Ask Nancy Stranahan, “What’s the point of preserving plain old woods?” and you’re certain to get an earful.
“I’d say guilty as charged, except for the word ‘plain,'” Stranahan says, explaining that southern Ohio’s hardwood forests are the last best chance to save an ecosystem that has one of the highest levels of biodiversity in the world. “The fact that 100,000 multicellular native organisms are at stake takes ‘plain’ out of the discussion.”
By the way, they’re not “woods,” either, as Stranahan also points out — call them “eastern deciduous forest.” Her more important point, though: Whatever you call them, they’re a mighty precious commodity. Because of that, she’s been latching onto and saving them, acre by acre, for more than two decades since founding Arc of Appalachia in 1995.
Arc of Appalachia’s land holdings are ever-expanding as the group, mostly volunteers, works to acquire crucial parcels, with all the stunning views, massive old-growth trees, and forest floors and canopies teeming with life that come with them.
Inspiring natural beauty
Few are as deeply connected to Arc of Appalachia as Jean Farkas, the current board president. A decade ago, she read a friend’s email referencing a hike at an Arc site. “I saw a reference to a land stewardship program and immediately knew I was going to do that,” she says. “I placed a phone call and that weekend drove down. I was smitten.”
Farkas said she hikes Arc trails often. Just because.
Who wouldn’t? They are tracts of intractably wild land, lush with the sounds, smells, sights, and feels of all things not modern world: leaves, bark, water, lichens and mosses, fungi, stone in all its forms, and the gravity that comes from being up close and personal with a system of life so much more immense than us.
They are also brimming with exquisite wildlife: elusive bobcats, threatened bat colonies, an army of tiny, delicate frogs and toads, slippery salamanders and newts, and rare timber rattlesnakes. There are flocks of visiting warblers, waterfowl, and regal birds of prey like hawks, owls, and eagles.
“We place a priority on purchasing land contiguous to already-owned properties,” Farkas says. “It’s more friendly to plants and wildlife. We’re a small, nimble organization and can make quick decisions.”
Ready to pounce
Columbus and Franklin County Metro Parks Resource Manager John Watts can attest to that ability. “In Hocking County, a piece known as Fern Gully came available adjacent to Clear Creek’s 5,000 acres of mostly wilderness,” he says. “It was probably only going to be on the market for 48 to 72 hours. Arc was able to jump right in and buy it, or that land might have gone to someone not as interested in preserving it.”
The parcel is home to deep ravines awash with hemlocks and rare (believe it or not) tropical ferns. It is flush with towering stone outcrops, truck-sized boulders, and the pristine waters of meandering Clear Creek.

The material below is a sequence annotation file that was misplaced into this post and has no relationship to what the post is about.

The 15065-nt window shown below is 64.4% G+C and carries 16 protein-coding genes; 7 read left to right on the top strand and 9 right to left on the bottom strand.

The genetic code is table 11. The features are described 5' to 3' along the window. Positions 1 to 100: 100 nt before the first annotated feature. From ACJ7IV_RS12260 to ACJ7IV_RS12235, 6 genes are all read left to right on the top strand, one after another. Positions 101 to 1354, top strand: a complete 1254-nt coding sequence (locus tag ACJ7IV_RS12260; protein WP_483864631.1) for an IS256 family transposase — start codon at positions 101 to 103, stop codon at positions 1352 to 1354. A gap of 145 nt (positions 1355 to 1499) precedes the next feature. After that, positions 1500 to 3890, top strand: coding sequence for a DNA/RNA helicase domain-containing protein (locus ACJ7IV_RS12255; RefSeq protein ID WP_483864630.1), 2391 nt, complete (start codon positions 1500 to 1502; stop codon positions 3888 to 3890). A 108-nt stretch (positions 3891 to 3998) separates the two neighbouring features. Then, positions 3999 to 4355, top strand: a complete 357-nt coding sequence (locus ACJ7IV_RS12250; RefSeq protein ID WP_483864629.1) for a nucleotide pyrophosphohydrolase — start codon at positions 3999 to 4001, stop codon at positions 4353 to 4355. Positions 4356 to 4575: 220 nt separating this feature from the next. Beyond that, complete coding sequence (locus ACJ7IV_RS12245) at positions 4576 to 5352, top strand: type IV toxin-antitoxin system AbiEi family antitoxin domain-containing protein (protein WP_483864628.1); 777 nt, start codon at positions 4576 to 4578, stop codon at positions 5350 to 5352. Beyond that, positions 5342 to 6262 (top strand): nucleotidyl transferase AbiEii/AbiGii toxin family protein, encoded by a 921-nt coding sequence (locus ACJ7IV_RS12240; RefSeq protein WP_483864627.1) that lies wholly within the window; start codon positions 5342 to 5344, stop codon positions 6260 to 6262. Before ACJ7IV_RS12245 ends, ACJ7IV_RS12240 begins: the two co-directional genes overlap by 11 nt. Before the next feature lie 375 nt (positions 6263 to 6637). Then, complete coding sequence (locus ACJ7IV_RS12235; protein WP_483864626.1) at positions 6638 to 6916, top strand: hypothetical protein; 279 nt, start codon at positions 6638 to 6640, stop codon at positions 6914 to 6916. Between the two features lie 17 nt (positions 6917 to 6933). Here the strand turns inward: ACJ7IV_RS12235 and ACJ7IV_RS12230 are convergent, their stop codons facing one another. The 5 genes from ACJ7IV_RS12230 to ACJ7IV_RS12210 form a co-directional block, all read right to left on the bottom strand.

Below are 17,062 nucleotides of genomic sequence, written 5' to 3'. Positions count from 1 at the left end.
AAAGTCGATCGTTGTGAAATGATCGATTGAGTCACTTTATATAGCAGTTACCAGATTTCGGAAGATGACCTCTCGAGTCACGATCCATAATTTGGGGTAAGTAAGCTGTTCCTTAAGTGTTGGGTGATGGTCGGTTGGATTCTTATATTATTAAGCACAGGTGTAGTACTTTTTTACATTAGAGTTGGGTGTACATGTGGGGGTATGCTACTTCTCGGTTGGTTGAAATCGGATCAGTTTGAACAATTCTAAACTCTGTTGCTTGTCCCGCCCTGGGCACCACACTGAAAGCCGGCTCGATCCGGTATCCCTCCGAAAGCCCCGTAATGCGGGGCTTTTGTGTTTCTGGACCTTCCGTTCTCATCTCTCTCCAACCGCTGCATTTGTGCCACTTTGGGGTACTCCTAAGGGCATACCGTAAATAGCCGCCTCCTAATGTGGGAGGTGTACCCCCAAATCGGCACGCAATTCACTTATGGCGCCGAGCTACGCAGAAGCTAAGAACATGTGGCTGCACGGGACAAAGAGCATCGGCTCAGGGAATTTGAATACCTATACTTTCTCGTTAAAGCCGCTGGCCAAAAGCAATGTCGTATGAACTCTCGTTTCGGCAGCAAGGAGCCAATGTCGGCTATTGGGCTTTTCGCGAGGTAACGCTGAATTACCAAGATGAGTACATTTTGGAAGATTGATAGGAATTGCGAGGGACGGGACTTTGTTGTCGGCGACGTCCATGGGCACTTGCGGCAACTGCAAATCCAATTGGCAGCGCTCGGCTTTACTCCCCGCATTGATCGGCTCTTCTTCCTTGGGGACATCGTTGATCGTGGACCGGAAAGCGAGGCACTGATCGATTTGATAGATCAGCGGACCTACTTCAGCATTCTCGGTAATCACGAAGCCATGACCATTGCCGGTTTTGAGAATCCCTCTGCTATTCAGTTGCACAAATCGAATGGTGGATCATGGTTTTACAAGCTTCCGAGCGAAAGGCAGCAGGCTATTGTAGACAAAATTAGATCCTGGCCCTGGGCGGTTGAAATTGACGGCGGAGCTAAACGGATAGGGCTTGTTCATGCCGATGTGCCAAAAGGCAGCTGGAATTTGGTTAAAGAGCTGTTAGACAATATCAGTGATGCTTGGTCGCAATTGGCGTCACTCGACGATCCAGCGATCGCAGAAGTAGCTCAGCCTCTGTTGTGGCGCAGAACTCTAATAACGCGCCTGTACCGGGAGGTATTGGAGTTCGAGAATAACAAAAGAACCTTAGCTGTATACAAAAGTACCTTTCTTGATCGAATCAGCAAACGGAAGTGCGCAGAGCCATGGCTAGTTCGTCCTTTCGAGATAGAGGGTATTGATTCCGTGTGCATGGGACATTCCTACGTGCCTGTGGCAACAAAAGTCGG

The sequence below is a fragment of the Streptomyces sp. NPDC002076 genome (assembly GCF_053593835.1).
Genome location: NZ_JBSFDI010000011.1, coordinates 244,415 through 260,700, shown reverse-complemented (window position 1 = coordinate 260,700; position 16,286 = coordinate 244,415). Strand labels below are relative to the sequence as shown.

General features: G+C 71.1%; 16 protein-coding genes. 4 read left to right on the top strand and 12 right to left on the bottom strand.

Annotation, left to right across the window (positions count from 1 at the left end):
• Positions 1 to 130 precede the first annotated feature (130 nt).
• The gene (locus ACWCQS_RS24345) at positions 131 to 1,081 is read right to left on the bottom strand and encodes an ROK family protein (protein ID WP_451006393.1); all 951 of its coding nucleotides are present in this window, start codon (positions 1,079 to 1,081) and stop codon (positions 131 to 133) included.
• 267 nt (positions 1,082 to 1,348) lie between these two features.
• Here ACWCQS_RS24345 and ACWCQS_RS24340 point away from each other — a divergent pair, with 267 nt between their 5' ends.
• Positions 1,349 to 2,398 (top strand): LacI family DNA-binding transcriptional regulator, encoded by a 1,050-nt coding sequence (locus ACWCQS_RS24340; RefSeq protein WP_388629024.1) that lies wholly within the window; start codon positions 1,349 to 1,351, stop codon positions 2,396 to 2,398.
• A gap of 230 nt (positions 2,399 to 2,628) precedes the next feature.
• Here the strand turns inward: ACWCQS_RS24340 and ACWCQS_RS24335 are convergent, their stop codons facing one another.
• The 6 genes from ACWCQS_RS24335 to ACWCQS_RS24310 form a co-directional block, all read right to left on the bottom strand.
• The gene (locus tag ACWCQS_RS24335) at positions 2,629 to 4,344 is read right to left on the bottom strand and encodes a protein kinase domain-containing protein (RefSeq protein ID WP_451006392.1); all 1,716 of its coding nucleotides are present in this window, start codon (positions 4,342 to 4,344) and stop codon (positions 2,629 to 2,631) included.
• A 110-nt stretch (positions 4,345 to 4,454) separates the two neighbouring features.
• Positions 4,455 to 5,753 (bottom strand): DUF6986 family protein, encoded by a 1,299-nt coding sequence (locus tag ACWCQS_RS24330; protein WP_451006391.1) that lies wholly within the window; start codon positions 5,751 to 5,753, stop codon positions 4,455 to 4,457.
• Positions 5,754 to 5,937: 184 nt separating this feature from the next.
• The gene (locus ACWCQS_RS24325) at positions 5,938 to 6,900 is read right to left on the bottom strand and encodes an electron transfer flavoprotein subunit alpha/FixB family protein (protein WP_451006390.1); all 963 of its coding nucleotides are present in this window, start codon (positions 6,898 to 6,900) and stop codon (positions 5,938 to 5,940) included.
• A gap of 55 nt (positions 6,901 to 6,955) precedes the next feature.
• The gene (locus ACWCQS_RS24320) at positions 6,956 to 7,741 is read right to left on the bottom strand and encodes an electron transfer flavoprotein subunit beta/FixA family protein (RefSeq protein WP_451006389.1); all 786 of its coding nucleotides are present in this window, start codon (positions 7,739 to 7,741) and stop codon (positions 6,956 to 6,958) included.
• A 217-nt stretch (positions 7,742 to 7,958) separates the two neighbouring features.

“Fern Gully’s met on three sides by Metro Parks’ Clear Creek, so it’s great that Arc was able to move quickly to secure and preserve the land,” Watts says. Arc turned the land over to Metro Parks and was recompensated and will use those funds in turn to buy up even more forest, or perhaps some bit of centuries-old Native American earthworks — another frequent target of Arc acquisition.
Where and how it all happens
Arc’s home base is the 2,600-acre Highlands Nature Sanctuary, the largest of its 18 properties, straddling Rocky Fork Creek. There, visitors can take in all things Arc: shiver-good nature, caves and grottos, natural springs, and all the accouterments of nature in the wild.
During spring months, a brief just-weeks-long window affords legions of wildflowers just enough time to soak up sunshine and bloom before the forest’s dense canopy steals the light. Spring wildflowers and autumn foliage make for the busiest times at Highlands, where folks can visit for a hike or they can stay; a handful of cottages and homes owned by Arc offer perfect retreats without a commercial, touristy theme — just real “plain” woods and their associated residents.
Not all of the land Arc acquires is purchased — some is gifted, free-and-clear, such as the 75-acre farm in Pike County, donated by the Samson family in 2005, and an adjacent 70 acres donated by Marjorie Obrist a decade later. Both parcels had been in the respective families since the 1800s, and interestingly, throughout the Samson family’s history, not a single owner had ever timbered the land — they’d only farmed the open fields.
The continuing mission
Of course, they’re not making land anymore, at least in Ohio, and land donors don’t just appear every day, so buying what’s there can be pricey. Arc raises money mostly from private donors, whose generosity is often motivated by a deep and abiding love of nature and all its immeasurable qualities. Then, utilizing the Clean Ohio Fund, Arc also gets $3 in return for each $1 it raises. The program was approved by Ohio voters in 2000 and helps fund a number of projects, including preservation of stream corridors and ecologically sensitive areas. That puts Arc in good position when it comes to loving and saving Ohio lands.
Since its inception, Arc has raised more than $13 million and preserved 6,200 acres at 18 sites. It also offers a woody menu of forest-oriented programs, including wildflower and other guided hikes, live music, holistic forest events, birding, butterfly and firefly gatherings, and plant and insect identification workshops, among others.
“What we are doing is very much for humanity,” Stranahan says. “It’s not just for the sake of all of those living things that call the forests home. It’s for our own sakes, too.”
James Proffitt is a freelance writer from Marblehead.